International Student Exchange Program gives TTU students opportunity to study abroad and earn college credit

Katie Quinn, a senior agriculture major at Tennessee Tech University, looks forward to immersing herself in a different culture this summer as she studies in Monterrey, Mexico.

"I want to broaden my horizons, make myself more aware about the rest of the world," said Katie, who is originally from Boston, Mass.

"And I also want to improve my Spanish. Studying for a semester in another country just seems like a great way to learn."

This year, seven students at TTU are participating in the International Student Exchange Program (ISEP), traveling to countries such as Mexico, Thailand and Austria, to study at the universities there. Not only will they get academic credits that count toward their degrees from TTU; they will gain a unique perspective on the world that only can be earned in a foreign land.

"This is an excellent program available to students who really want to learn more about the world," said Brian Mylrea, director of TTU's International Student Affairs.

"And not only do the students who travel abroad from TTU benefit, but at the same time they act as ambassadors for Tennessee Tech, and we hope to get more students from abroad to come here to study," he added.

ISEP is a "reciprocal program," meaning that for every student TTU sends to another country, a student from another country can study at TTU.

"The cost of exchange is based on the cost of tuition, room and board at Tennessee Tech -- essentially, a student studies in another country for the same price it costs him or her to attend TTU," Mylrea explained.

ISEP was founded in 1979 with the mission of providing affordable opportunities for students to travel and study as an integral component of higher education, accessible to all students regardless of social and economic background, he added.

"At TTU, we hope more and more students decide to participate in a program that can definitely be a life experience."

Melissa Greenwood, a junior English major from Bloomington Springs, will study this summer in Thailand.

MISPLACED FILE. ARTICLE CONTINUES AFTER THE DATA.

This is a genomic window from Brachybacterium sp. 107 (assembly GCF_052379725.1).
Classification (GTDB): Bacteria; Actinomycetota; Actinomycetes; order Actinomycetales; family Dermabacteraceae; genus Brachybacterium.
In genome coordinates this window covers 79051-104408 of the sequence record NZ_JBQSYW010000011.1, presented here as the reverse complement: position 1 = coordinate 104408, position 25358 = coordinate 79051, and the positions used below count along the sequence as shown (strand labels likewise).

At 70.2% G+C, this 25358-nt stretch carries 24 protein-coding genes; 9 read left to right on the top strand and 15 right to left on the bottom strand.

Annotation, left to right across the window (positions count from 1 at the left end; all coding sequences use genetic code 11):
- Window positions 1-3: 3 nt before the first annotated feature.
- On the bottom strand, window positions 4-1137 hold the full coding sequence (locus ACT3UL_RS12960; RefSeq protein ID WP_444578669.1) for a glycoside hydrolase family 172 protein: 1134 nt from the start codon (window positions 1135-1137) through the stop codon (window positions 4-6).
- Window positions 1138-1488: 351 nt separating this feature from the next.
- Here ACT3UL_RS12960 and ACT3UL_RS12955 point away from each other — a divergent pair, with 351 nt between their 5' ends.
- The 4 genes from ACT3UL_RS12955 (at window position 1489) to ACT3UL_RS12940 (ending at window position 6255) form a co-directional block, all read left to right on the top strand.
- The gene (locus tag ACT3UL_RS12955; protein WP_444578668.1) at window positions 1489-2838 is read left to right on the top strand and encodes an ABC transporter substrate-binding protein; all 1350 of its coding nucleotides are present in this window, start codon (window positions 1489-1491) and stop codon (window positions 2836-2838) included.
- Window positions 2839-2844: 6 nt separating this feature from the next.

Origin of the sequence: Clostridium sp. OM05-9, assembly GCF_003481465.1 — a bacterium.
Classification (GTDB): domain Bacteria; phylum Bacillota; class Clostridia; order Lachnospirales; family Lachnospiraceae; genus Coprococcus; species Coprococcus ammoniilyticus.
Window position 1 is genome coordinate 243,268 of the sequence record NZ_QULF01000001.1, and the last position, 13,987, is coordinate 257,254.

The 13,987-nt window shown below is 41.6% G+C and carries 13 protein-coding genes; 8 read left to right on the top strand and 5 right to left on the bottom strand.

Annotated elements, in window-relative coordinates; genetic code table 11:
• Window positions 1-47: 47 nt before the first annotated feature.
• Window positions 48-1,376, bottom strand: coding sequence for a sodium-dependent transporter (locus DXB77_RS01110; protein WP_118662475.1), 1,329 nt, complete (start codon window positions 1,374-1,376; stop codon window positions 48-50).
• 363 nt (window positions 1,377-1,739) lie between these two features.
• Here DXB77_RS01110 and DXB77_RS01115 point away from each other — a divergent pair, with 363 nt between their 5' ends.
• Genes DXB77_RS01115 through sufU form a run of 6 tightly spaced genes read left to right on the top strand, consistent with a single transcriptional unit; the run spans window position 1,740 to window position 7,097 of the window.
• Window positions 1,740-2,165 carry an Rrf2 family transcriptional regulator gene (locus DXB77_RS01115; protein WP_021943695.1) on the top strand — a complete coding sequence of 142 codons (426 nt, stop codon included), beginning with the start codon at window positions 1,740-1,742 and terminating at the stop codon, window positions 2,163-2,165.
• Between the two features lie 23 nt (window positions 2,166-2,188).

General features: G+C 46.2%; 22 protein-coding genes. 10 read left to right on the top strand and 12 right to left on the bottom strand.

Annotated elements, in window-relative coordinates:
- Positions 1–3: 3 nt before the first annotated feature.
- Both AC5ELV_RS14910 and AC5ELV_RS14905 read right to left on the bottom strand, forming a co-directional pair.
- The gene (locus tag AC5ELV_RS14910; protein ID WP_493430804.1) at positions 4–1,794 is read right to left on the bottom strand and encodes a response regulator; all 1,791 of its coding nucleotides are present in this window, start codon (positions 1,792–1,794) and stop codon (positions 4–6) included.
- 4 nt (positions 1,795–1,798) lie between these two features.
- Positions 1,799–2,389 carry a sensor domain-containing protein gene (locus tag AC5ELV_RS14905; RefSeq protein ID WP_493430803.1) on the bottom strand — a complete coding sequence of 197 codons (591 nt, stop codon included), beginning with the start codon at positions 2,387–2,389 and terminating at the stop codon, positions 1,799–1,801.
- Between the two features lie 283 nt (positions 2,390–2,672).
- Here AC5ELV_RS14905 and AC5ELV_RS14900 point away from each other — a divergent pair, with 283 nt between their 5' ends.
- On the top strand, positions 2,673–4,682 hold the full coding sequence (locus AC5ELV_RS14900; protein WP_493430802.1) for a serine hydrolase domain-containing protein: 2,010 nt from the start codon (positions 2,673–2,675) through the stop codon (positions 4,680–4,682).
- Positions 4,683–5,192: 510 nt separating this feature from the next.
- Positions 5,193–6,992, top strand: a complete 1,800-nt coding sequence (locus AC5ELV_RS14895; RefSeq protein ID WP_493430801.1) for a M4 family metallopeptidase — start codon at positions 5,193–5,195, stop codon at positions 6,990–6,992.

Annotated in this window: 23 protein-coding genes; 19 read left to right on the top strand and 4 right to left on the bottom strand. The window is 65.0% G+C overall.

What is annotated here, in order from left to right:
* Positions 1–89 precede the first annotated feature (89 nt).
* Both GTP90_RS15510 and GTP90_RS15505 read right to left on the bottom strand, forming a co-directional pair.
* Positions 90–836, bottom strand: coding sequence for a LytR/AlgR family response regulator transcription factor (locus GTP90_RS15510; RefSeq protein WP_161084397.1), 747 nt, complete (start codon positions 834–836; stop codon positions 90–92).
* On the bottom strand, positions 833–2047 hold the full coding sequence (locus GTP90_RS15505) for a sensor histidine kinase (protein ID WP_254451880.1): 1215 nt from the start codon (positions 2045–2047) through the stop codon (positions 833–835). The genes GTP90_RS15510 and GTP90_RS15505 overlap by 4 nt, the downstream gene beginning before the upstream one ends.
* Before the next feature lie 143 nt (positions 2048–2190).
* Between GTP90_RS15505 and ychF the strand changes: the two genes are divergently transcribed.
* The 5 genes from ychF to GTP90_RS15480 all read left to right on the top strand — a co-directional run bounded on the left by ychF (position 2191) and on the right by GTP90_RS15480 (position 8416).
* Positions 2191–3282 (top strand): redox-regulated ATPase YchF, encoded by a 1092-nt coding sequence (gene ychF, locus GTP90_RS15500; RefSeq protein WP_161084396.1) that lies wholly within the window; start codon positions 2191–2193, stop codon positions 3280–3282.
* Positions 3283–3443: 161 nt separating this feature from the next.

"I'm interested in learning more about the Thai culture as well as Buddhism," she said. "I'm grateful this program exists so I can get such an opportunity."

In order to gain sufficient fluency in a foreign language and to become thoroughly familiar with a foreign culture and business practices, World Cultures & Business majors at Tennessee Tech have the option of studying abroad or completing an internship in a Spanish-, French-, or German-speaking country.

"I always knew I would study abroad at the university level," said Crystal Wynne, a World Cultures and Business major from Nashville who will study in Austria for the 2001-2002 academic year.

"I was an exchange student twice while I was in high school and know there is no better way to learn about the world than to actually see it."

Through ISEP, TTU students can choose to study at more than 100 sites around the world for one semester, a full academic year, or even for a summer term. They also have the option of choosing to study at a program in English or a foreign language.

"Getting to study in a foreign country and learning the customs, culture and the education in a totally different setting can only be beneficial to our students," said Mylrea. "And we hope more and more students take advantage of such an opportunity."

For more information about ISEP, call Mylrea at 931/372-3634 or visit ISEP's site on the web at